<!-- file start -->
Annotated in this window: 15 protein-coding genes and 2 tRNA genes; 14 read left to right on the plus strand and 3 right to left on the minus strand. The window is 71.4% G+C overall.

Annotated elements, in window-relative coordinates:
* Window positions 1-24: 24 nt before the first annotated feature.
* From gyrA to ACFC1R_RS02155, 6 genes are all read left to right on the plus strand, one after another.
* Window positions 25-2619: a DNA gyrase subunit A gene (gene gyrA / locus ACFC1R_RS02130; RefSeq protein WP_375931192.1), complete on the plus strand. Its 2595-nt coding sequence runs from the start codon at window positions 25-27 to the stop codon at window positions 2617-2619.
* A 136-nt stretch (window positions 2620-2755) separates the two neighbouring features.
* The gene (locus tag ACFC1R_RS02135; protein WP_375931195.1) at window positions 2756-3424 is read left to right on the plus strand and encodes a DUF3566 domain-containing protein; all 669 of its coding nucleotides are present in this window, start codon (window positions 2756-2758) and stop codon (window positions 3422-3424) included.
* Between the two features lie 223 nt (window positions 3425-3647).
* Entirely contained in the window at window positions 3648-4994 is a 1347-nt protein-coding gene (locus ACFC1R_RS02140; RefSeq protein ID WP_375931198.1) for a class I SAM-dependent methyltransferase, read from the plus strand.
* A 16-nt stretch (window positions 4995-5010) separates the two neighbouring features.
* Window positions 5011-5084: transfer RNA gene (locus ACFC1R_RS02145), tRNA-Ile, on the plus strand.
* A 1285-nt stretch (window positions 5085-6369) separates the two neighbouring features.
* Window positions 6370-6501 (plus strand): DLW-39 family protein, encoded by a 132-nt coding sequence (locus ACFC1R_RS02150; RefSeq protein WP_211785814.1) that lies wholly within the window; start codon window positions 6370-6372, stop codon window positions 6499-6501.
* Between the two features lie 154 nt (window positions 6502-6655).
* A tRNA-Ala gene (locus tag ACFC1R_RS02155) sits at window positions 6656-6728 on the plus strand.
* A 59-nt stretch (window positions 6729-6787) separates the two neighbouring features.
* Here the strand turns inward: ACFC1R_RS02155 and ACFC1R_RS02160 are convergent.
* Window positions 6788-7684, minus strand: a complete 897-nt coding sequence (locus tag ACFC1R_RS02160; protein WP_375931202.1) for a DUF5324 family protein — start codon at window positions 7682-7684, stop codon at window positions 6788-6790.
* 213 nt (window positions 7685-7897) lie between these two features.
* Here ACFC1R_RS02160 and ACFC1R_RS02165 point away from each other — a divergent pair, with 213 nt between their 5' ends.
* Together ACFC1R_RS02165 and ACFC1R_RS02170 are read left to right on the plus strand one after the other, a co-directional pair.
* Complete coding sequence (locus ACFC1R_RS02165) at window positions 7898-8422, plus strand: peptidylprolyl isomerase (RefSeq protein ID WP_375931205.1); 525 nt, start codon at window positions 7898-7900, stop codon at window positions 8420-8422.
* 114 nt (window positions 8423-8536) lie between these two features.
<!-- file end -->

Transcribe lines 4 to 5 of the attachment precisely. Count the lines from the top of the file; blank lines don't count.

* From gyrA to ACFC1R_RS02155, 6 genes are all read left to right on the plus strand, one after another.
* Window positions 25-2619: a DNA gyrase subunit A gene (gene gyrA / locus ACFC1R_RS02130; RefSeq protein WP_375931192.1), complete on the plus strand. Its 2595-nt coding sequence runs from the start codon at window positions 25-27 to the stop codon at window positions 2617-2619.